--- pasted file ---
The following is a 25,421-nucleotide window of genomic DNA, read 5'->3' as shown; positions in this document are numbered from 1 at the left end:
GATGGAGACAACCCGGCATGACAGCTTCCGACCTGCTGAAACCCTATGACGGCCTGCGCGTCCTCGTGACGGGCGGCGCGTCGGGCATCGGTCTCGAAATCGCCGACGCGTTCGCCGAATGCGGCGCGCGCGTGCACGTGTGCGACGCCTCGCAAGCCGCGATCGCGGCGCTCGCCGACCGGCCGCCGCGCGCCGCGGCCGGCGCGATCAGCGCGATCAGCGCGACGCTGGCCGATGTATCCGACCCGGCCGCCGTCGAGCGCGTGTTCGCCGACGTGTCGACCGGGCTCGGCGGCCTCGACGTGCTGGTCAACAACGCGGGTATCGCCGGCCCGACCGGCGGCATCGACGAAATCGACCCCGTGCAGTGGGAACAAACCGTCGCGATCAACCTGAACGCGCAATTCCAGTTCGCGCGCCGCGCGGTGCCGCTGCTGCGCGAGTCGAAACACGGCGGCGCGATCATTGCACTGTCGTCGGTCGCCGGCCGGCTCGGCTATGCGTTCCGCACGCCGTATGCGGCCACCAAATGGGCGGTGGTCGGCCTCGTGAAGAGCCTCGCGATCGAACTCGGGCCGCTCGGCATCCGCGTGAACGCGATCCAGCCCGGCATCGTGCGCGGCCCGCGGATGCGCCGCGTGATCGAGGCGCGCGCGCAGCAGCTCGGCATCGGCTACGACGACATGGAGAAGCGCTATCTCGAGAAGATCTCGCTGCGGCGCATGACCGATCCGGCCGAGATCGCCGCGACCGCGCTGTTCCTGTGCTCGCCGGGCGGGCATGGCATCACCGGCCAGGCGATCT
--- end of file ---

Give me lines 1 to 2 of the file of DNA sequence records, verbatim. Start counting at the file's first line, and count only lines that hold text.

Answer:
The following is a 25,421-nucleotide window of genomic DNA, read 5'->3' as shown; positions in this document are numbered from 1 at the left end:
GATGGAGACAACCCGGCATGACAGCTTCCGACCTGCTGAAACCCTATGACGGCCTGCGCGTCCTCGTGACGGGCGGCGCGTCGGGCATCGGTCTCGAAATCGCCGACGCGTTCGCCGAATGCGGCGCGCGCGTGCACGTGTGCGACGCCTCGCAAGCCGCGATCGCGGCGCTCGCCGACCGGCCGCCGCGCGCCGCGGCCGGCGCGATCAGCGCGATCAGCGCGACGCTGGCCGATGTATCCGACCCGGCCGCCGTCGAGCGCGTGTTCGCCGACGTGTCGACCGGGCTCGGCGGCCTCGACGTGCTGGTCAACAACGCGGGTATCGCCGGCCCGACCGGCGGCATCGACGAAATCGACCCCGTGCAGTGGGAACAAACCGTCGCGATCAACCTGAACGCGCAATTCCAGTTCGCGCGCCGCGCGGTGCCGCTGCTGCGCGAGTCGAAACACGGCGGCGCGATCATTGCACTGTCGTCGGTCGCCGGCCGGCTCGGCTATGCGTTCCGCACGCCGTATGCGGCCACCAAATGGGCGGTGGTCGGCCTCGTGAAGAGCCTCGCGATCGAACTCGGGCCGCTCGGCATCCGCGTGAACGCGATCCAGCCCGGCATCGTGCGCGGCCCGCGGATGCGCCGCGTGATCGAGGCGCGCGCGCAGCAGCTCGGCATCGGCTACGACGACATGGAGAAGCGCTATCTCGAGAAGATCTCGCTGCGGCGCATGACCGATCCGGCCGAGATCGCCGCGACCGCGCTGTTCCTGTGCTCGCCGGGCGGGCATGGCATCACCGGCCAGGCGATCT